• Satisfactory home inspection

  • Home appraisal contingency


Closing cost concessions. The contract will dictate if one party will cover some closing costs typically covered by the other party, such as:

  • Title fees

  • Escrow fees

  • Transfer taxes

  • Title insurance


Closing date. The closing date can vary depending on a buyer’s financial situation. If they need to secure financing, closing can typically take longer. But a for sale by owner contract should include a target closing date with a window to extend under certain conditions, such as working to secure financing and completing inspections.


Good faith or earnest money. When entering into a real estate transaction agreement, the buyer is usually required to put up a few thousand dollars of earnest money within a set time frame of signing the contract. You as the seller generally determine this amount. This money is usually held in an escrow account until closing, then applied toward the purchase. A real estate attorney can help assist with this escrow process.


Disclosures. As a seller, you have to provide documentation of different disclosures, such as lead or radon issues, any insurance claims made against homeowners while living on the property, issues with roof leaks or mold, and any other concerns you are aware of that can affect the safety or value of your house.



Closing the sale of your home



If you haven’t already, this is the time to hire a real estate attorney to help you with the closing process.


Key steps in the home closing process

The closing of your house sale can take as long as the preparation and the negotiation phases and can include many different steps, depending on your buyer. Typically, you can expect:

  • A scheduled and completed home inspection (typically required by mortgage lenders)

  • Negotiations for any issues found during inspection (agree to repair, request to leave as is, offer a discount on the sales price as a concession, etc.)

  • A scheduled and completed home appraisal (required by mortgage lenders)

  • Negotiations if the appraisal comes in lower than sell price

  • A buyer final walkthrough to ensure home is emptied and cleaned before closing and no damage has been done since last inspection/visit

  • Clear to close from buyer’s mortgage lender (if applicable)

  • Closing date



The pros and cons of selling your home FSBO



Now that we’ve covered the steps of the FSBO process, you can better assess if this is a potential path you wish to take. This process has both advantages and disadvantages for physicians. When determining how to approach your home sale, consider the following.


Pros and cons to selling a house FSBO


Pros of FSBO


More control. Without a real estate agent as a middle man, you can control when you list your house, when you show it, what you ultimately sell it for, how quickly you communicate with potential buyers, and more.


You can save money. This is the biggest advantage and the main reason doctors typically consider FSBO, especially in hotter housing markets.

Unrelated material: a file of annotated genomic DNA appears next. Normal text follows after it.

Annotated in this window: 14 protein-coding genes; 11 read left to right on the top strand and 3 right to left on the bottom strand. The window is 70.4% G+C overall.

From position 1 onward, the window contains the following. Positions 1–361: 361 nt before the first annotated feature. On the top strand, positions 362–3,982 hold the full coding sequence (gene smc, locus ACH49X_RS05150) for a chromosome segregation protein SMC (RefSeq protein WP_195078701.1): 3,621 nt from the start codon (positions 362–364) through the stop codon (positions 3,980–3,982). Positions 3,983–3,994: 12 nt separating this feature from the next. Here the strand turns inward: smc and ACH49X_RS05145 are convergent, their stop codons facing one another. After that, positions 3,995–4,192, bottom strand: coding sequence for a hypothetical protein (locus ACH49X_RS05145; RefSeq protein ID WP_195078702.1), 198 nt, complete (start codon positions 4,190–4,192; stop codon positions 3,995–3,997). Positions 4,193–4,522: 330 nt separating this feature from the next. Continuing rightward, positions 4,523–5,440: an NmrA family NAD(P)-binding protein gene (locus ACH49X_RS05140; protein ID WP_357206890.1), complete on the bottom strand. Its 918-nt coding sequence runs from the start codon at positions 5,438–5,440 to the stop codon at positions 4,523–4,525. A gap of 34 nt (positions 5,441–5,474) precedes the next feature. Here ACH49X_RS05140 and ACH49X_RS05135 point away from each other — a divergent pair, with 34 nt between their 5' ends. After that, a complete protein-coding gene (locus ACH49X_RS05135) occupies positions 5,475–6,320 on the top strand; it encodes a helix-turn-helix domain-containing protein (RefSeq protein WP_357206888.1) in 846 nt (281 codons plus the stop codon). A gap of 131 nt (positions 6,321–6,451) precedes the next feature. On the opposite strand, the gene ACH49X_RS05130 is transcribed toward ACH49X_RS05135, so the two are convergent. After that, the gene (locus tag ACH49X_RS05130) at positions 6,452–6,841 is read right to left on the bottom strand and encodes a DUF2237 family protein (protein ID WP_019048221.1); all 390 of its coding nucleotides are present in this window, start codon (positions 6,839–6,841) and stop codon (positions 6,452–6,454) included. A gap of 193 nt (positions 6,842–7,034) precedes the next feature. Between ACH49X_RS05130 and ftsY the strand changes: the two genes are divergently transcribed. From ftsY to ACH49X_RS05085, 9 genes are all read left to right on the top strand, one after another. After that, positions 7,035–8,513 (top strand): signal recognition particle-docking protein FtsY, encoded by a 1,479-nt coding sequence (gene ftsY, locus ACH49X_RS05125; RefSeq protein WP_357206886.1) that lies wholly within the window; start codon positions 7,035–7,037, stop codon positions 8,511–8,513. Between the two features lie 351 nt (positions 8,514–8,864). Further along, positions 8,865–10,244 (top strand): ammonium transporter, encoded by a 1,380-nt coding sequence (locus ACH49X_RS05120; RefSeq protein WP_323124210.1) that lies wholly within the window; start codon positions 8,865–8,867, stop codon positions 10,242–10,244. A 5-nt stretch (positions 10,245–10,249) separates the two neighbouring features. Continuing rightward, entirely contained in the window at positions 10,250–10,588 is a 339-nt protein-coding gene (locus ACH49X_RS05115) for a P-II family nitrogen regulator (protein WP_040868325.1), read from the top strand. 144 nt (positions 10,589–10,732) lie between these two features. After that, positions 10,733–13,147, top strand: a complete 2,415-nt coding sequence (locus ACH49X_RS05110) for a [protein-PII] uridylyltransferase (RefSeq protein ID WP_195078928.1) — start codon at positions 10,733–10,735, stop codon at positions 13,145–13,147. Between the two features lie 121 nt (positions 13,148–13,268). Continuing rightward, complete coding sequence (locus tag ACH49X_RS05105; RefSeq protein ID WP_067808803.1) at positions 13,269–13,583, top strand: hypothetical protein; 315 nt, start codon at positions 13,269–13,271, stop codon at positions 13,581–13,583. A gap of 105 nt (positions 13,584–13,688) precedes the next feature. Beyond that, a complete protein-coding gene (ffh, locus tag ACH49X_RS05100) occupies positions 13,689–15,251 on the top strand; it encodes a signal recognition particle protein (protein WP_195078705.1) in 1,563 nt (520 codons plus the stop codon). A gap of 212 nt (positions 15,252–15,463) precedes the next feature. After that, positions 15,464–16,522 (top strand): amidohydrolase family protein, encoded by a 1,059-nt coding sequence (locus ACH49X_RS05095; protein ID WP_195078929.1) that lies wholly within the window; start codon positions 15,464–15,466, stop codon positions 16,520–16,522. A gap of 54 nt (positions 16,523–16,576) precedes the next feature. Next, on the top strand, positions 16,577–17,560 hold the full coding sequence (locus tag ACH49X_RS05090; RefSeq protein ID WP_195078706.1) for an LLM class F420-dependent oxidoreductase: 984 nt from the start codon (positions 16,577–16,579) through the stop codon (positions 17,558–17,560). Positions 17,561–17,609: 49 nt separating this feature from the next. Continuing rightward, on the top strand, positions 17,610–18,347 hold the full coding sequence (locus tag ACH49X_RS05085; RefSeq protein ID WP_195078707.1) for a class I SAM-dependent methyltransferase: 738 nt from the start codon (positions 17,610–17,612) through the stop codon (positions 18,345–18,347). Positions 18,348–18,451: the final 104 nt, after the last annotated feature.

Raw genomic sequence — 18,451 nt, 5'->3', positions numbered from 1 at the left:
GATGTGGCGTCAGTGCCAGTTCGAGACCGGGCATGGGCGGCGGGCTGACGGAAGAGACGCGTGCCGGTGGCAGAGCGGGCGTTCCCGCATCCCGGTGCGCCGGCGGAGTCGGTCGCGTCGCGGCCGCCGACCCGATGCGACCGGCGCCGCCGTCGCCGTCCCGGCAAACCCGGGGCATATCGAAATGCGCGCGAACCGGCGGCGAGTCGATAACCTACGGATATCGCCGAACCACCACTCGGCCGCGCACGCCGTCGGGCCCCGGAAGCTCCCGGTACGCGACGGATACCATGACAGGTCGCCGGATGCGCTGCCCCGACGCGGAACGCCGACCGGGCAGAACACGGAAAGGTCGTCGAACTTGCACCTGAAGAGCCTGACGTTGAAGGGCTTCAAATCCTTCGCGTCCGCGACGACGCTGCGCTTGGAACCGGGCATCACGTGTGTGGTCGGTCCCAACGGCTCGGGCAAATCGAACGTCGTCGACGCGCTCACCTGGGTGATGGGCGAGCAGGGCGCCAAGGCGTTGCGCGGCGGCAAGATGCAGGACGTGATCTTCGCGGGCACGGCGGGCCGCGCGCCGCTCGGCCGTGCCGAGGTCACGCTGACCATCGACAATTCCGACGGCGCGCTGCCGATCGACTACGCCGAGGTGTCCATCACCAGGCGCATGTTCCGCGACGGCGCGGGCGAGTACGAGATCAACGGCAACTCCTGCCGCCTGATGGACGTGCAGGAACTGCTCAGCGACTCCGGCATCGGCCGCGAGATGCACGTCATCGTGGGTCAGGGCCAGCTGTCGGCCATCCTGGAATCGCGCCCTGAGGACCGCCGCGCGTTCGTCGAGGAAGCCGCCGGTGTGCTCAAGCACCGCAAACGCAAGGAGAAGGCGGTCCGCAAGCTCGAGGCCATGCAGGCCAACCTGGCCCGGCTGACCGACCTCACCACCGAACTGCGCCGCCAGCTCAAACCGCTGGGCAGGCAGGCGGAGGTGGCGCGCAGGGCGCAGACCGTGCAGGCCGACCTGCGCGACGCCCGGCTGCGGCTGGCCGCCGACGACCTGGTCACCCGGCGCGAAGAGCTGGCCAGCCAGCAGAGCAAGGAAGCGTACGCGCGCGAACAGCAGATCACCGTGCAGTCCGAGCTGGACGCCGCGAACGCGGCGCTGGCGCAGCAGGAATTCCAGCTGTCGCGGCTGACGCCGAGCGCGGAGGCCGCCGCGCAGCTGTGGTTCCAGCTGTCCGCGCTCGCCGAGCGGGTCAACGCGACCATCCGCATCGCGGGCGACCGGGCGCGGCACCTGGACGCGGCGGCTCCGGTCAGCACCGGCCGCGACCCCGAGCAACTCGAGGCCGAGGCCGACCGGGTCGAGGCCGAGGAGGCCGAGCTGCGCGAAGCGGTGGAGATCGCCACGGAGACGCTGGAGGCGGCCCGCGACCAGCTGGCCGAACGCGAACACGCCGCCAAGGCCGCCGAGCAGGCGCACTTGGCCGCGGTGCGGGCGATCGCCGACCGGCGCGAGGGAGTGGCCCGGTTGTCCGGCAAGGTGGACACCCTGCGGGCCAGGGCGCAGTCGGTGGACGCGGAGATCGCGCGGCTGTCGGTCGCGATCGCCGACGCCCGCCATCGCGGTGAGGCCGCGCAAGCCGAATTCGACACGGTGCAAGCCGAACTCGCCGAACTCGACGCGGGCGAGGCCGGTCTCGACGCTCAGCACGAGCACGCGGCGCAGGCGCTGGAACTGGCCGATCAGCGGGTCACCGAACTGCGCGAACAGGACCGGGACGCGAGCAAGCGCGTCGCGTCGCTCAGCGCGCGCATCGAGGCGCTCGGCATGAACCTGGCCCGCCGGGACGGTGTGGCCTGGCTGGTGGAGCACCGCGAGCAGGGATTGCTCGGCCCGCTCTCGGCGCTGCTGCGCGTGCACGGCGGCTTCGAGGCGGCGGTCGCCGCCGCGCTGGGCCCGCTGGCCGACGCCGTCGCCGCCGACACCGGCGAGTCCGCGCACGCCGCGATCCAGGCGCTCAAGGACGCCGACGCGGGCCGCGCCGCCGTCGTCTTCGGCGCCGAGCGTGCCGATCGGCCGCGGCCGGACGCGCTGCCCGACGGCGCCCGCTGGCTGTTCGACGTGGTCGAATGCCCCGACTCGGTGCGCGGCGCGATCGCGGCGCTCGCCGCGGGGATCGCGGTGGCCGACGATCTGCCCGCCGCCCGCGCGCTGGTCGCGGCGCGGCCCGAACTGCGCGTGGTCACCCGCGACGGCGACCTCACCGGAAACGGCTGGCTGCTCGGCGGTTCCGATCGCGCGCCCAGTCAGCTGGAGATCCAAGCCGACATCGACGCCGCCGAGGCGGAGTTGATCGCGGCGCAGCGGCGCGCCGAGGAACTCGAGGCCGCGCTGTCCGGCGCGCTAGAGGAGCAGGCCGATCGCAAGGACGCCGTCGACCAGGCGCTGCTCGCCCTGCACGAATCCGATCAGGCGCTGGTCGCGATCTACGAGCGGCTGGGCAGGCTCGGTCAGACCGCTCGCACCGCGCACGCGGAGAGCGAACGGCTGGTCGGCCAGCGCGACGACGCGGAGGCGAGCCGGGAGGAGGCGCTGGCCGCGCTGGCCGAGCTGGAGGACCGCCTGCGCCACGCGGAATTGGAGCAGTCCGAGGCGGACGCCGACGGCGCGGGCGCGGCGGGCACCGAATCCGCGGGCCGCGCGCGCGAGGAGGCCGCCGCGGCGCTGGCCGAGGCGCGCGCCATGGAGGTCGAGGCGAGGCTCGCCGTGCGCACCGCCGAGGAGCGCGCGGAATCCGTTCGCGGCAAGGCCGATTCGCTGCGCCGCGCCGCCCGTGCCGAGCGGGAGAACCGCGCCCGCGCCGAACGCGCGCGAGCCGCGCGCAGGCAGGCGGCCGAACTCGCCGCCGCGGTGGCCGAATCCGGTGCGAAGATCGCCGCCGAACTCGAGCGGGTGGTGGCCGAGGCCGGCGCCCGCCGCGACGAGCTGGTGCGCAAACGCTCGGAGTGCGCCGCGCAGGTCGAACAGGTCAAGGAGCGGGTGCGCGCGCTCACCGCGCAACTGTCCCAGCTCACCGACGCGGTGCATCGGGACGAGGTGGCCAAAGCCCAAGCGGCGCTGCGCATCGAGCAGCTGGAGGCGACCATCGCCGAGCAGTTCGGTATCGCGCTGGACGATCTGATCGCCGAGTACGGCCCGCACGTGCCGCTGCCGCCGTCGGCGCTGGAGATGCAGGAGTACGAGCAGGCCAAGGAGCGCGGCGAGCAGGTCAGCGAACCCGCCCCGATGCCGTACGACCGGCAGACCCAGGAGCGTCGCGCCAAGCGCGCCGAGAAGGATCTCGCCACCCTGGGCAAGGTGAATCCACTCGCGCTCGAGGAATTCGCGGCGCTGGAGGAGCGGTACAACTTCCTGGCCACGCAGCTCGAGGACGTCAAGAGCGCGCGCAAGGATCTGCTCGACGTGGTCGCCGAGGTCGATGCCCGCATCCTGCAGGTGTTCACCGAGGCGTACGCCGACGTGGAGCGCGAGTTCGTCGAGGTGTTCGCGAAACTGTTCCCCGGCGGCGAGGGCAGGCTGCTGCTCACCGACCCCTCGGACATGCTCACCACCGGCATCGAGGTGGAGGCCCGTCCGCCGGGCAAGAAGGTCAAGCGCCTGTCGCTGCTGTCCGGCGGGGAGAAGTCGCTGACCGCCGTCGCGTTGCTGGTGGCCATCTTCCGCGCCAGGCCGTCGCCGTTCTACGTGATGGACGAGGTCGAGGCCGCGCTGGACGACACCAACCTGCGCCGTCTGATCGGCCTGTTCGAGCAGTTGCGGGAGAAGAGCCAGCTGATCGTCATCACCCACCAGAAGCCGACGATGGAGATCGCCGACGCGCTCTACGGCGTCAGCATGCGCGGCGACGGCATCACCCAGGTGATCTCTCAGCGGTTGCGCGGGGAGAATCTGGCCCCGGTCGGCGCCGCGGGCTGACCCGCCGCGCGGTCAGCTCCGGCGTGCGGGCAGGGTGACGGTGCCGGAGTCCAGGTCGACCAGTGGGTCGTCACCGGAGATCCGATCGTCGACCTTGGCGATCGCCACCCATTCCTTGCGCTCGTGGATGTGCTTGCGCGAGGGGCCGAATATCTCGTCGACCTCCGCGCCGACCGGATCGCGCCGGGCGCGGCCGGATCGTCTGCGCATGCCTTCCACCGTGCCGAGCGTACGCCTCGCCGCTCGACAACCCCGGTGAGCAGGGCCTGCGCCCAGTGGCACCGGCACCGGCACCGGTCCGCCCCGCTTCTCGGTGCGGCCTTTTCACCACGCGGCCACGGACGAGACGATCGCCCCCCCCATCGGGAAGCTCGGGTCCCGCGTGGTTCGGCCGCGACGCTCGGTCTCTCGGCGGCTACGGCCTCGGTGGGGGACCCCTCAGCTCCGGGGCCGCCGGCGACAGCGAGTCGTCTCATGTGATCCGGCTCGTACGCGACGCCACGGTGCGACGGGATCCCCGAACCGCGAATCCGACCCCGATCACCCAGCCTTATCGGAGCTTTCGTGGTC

Potentially quicker process. If you have a buyer already lined up, you can skip many of the steps above such as staging, listing, and advertising your home on top of putting more money in your pocket at closing.


Insight into potential buyers. Since you will be interacting with buyers at showings, you’ll gain more insight into their thought process and be able to gauge their interest, which can help you in the negotiations process.



Cons of FSBO


Time consuming. Even when you hire out professional photography and cleaning, selling a home by owner can eat up a lot of a doctor’s time. The time requirement can reduce the advantage of saving on Realtor commission fees.


Fewer potential buyers. If you don’t use the MLS system, you’ll likely have less eyes on your listing. A lot of real estate agents work through word of mouth with other agents within their agencies or through their professional networks, and buyers’ agents may be less willing to show them a FSBO property.


Potentially longer time on market. If you don’t have a buyer in mind and don’t quickly find one through word of mouth, it can take longer for potential buyers to find your listing, which can lead to a longer time living in a staged home and increased overall time on the market (which buyers can potentially leverage for a lower offer price).


Pricing uncertainty. Without years of experience with the local market, you may be unsure of where to competitively price your property, which can either lead to underselling it or overpricing it and receiving less offers. Likewise, if you haven’t honed your negotiation skills, you may be more likely to close for a lower asking price than someone used to negotiating day in and day out on deals.



Conclusion



The higher the market value of your home, the more appealing selling your house by owner can be. For Sale by Owner (FSBO) is a viable option when moving and can save you thousands of dollars, if you have the time and energy to wear a Realtor’s hat for a while. Presentation is key when marketing and negotiating your home. By focusing on smaller expenses that add real value, you can optimize your ability to obtain a top dollar offer. And by being available and responding quickly to inquiries, especially during the showing phase of the process, you can ensure those offers don’t pass you by.


By selling your house by owner, you don’t have to do the process entirely alone. Reach out to a professional cleaner, photographer, and real estate attorney to help during your FSBO journey.


We wish you the best of luck! If you have questions during the process, reach out to our hive mind in our physician online communities.



Additional resources for physicians moving